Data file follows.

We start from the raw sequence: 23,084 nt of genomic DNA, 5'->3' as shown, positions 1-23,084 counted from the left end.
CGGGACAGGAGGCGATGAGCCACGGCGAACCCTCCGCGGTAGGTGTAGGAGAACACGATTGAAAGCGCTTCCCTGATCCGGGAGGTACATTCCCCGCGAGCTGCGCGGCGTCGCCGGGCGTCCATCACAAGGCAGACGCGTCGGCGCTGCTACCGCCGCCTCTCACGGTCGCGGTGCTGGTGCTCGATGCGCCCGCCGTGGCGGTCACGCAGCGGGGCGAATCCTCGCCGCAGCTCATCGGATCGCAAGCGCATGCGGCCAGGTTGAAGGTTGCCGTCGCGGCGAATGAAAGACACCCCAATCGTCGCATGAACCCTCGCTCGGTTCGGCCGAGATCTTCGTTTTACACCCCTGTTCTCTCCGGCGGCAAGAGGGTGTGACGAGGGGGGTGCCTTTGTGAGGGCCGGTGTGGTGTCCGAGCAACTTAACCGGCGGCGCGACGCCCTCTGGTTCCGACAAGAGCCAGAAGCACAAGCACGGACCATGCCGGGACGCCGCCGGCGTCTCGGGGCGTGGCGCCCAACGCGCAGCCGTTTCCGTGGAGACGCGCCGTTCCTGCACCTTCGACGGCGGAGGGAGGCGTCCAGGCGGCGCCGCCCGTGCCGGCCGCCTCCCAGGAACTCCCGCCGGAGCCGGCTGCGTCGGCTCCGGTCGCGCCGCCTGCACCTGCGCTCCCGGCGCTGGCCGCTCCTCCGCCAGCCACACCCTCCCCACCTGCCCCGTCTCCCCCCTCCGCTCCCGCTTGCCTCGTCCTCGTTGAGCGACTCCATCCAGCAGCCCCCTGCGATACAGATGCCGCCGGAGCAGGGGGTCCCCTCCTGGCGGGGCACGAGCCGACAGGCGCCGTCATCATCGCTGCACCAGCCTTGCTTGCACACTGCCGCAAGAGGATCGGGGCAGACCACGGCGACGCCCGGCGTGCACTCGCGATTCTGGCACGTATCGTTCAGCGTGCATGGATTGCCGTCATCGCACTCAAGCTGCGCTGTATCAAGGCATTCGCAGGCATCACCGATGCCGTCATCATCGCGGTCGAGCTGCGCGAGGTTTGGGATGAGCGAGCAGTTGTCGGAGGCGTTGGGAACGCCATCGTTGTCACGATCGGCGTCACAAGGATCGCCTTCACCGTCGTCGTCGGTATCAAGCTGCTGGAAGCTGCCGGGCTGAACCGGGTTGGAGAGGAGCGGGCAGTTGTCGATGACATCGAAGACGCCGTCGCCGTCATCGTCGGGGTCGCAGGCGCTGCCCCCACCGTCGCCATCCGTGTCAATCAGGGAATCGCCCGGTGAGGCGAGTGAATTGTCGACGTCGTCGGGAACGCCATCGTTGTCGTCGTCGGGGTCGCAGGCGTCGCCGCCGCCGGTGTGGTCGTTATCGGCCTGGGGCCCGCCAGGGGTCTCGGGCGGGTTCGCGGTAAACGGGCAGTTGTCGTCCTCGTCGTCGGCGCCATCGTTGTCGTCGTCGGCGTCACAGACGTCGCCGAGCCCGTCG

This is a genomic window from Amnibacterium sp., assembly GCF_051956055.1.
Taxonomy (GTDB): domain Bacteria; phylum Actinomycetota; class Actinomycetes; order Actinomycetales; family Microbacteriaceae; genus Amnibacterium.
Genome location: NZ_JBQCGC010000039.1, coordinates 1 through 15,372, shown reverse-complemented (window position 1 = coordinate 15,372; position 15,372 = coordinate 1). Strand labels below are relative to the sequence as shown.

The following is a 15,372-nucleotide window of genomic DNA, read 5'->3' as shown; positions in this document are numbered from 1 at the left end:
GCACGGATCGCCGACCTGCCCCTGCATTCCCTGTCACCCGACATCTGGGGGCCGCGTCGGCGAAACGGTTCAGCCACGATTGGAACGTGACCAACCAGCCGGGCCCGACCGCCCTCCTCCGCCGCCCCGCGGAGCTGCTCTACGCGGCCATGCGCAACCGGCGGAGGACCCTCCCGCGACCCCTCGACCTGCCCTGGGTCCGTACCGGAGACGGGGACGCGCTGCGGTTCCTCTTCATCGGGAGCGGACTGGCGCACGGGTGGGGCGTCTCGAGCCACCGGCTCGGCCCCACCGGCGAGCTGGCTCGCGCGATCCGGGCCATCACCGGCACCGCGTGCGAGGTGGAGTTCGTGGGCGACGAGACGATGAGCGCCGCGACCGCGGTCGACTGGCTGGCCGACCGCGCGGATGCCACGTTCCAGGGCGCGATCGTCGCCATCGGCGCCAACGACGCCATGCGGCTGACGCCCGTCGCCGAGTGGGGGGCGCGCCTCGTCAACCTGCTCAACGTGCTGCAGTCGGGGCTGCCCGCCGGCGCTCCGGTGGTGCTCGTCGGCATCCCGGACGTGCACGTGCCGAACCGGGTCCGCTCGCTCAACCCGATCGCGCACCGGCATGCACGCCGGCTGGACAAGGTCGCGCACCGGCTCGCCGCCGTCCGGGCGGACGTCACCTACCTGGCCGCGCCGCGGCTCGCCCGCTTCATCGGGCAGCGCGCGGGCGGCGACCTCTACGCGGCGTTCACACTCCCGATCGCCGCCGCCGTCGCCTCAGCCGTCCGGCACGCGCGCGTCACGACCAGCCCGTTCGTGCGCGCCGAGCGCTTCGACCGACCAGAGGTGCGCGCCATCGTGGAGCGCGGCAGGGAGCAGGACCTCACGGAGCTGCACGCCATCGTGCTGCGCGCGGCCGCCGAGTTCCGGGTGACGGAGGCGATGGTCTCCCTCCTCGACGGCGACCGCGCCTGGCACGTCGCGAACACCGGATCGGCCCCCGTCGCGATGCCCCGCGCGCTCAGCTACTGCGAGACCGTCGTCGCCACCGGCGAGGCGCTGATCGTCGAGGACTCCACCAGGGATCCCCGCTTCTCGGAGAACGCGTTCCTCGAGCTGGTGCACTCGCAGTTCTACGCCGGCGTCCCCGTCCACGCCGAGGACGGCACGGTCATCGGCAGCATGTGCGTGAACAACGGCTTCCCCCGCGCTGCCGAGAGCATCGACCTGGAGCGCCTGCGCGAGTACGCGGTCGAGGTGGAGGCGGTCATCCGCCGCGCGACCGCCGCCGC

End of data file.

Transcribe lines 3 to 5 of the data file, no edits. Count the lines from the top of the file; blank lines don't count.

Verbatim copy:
This is a genomic window from Amnibacterium sp., assembly GCF_051956055.1.
Taxonomy (GTDB): domain Bacteria; phylum Actinomycetota; class Actinomycetes; order Actinomycetales; family Microbacteriaceae; genus Amnibacterium.
Genome location: NZ_JBQCGC010000039.1, coordinates 1 through 15,372, shown reverse-complemented (window position 1 = coordinate 15,372; position 15,372 = coordinate 1). Strand labels below are relative to the sequence as shown.